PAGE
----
I waited in the middle of the carriageway and stayed there all morning and the day after all afternoon and the following day from morning until late afternoon and so on… I have a lot of photographs of people jumping across the highway. This is one I am quite happy about. I like the colors, and I like the posture of this lady imposing her elegant and eloquent figure on my frame.
GL: How do you get ready for such moments mentally? And how do you make sure that the image is going to be okay technically?
MM: Generally speaking, I believe in the photographer’s expertise to be able to catch volatile moments, to be able to render them universal in a photograph. This is what is exciting about reportage/documentary photography. Only by doing so can you maintain a good honest balance between you, the photographer, and the reality you are trying to capture.
It’s a bit like fishing. If you go out to the ocean, place a bomb into the sea, detonate it and then come and collect the dead fish, this is not what I call fishing, this is plain and simple mass murder! But when you go out and spend a day with your rod waiting for the good catch, not only you’ll feel more in balance with nature, but you’ll have thought a great deal during that day. That’s why fishermen and photographers are usually wise people, because they learn to observe and to listen. The means are as important as the end!
I am always aware of the moments I would want to catch with my camera, even if for some reason I do not have the camera with me. This is my natural attitude towards life. Yes, I do go to places where things are more likely to ‘happen’ but photographs are virtually everywhere!
As far as the technical aspect of capturing the right image, here you need some skills, you need to know your tools, you have to master your camera and be ready to capture the moment without hesitation. I must admit that I did loose a few photographs along the years, but this is also part of the game. If it is true that you learn from your mistakes, then I must be very clever by now!

More

7 Creative Ideas to Spice Up Your Photography

Lightstalking is a great site for general tutorials, tips and inspiration. If you are new to photography or even with years of experience there will be things to find that are interesting.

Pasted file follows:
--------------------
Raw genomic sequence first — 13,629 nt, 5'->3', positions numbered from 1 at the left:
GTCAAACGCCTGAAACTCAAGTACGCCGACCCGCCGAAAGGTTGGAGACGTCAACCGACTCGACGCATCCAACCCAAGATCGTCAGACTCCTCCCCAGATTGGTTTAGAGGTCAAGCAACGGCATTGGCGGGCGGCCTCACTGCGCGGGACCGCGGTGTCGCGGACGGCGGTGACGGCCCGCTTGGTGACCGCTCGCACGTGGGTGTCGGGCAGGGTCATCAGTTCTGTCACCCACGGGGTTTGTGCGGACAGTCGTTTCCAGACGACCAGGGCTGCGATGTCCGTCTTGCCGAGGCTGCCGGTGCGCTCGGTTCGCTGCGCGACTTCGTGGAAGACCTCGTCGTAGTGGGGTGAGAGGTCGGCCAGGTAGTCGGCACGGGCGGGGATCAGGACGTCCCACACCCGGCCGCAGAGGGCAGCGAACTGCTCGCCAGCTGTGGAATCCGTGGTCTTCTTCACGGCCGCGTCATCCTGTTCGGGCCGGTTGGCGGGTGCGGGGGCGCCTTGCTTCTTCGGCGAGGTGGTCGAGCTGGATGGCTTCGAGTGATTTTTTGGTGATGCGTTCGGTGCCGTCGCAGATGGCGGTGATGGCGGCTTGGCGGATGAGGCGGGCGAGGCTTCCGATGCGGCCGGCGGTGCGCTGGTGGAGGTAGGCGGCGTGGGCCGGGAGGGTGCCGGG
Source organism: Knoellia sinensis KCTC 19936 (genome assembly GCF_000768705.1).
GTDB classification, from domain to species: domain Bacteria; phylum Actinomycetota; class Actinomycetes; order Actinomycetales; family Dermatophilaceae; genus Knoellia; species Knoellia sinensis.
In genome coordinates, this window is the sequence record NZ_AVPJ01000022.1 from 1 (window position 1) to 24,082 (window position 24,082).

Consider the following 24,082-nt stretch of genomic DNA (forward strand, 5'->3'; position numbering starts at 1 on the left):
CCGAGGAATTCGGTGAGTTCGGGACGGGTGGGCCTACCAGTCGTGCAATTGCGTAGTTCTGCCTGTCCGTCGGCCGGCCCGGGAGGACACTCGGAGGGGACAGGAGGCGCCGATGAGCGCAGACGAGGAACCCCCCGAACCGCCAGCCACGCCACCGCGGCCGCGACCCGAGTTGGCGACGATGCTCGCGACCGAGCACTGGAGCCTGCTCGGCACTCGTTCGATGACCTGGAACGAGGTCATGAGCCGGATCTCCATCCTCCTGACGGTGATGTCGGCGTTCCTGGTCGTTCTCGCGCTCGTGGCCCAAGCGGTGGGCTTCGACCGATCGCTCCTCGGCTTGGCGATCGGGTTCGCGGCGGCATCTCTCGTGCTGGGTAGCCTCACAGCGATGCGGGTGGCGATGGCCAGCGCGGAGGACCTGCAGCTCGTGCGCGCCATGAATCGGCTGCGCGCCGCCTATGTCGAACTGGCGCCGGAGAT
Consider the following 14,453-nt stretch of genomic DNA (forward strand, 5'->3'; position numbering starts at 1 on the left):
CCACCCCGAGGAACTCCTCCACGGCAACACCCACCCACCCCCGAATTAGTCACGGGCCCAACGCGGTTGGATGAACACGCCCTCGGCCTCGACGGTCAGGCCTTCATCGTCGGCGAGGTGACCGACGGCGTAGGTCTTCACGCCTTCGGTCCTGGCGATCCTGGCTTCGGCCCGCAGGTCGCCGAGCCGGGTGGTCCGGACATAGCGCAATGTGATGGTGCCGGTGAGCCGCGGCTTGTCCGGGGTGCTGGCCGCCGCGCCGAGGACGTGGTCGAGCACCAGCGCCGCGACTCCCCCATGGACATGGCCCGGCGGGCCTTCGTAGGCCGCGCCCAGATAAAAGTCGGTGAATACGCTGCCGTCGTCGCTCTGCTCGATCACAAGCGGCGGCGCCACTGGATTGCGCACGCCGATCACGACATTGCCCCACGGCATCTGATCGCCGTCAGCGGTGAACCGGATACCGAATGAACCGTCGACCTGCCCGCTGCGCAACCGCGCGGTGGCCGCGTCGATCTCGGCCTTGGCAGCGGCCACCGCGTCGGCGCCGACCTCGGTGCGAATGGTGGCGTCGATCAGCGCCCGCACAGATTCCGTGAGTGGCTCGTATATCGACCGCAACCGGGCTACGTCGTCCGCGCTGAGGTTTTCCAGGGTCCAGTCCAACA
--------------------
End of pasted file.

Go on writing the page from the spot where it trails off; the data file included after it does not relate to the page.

This article  is by Jason D. Little . Jason Little is a photographer (shooting macros, portraits, candids, and the occasional landscape), part time writer, and full time lover of music. You can see Jason’s photography on his photography blog or on Flickr.

Human beings are creatures of habit; we seek out patterns, we search for comfort and contentment, we settle into routines. These aren’t necessarily bad features of our existence, but if your attention span is at all as truncated as mine can be then it’s likely that you find yourself actively looking for — and often enjoying — anything that’s a departure from the norm. 

It’s part of the burden of creativity, I suppose. Sometimes you just can’t bear to keep doing the same old thing. So you go in search of something new. 

So whether you’re driven to the brink of insanity by boredom with your own photography, or you’ve been looking to add a new element to your style, or you just want to have some fun with your photos, I’m confident that at least one of the following suggestions will cure whatever ails you.

How to Start Exploring Infrared Photography

Infrared photography is sort of like discovering a new world, or a different version of the world we’re so accustomed to seeing. The human eye can’t see the infrared (IR) range of the spectrum, but that doesn’t mean there’s nothing there.


summertime blues by mugley, on Flickr

Read more about Infra Red and the other suggestions to get you going here

Click Here: 7 Creative Ideas to Spice Up Your Photography

Professionalism in Photography

Addressing the often mis-answered question: “what constitutes a professional photographer”

From the excellent Peta Pixel blog comes this extensive article on what being a professional should mean

One commonly asked (and commonly mis-answered) question on the Internet these days is around the definition of what constitutes a ‘professional photographer.’ The usual definition is that it is somebody who is shooting for pay, and deriving the majority of his or her income entirely from photography or photography related activities. I suppose in the strictest sense of the definition, that is true. However, it says nothing about professional conduct or skill.

What I’m going to attempt to do in this article is express my own views on what I believe constitutes professional behavior in photography. It is important to note, however, that this is a very personal opinion, although it is shared by many of my colleagues in all areas of the industry — both primary providers of photographic imaging, as well as supporting services and videography/cinematography.

I think, as with all things, a large amount of the confusion stems from education, or more specifically, the lack of it. If standards are not clear to photographers themselves, it becomes very difficult for the general public to have any idea of what to expect when engaging or working with a photographer. Professions are trades or crafts that have enforced standards, regulatory bodies, certification requirements and generally some sort of formal training or apprenticeship before one is able to practice independently.   Want More?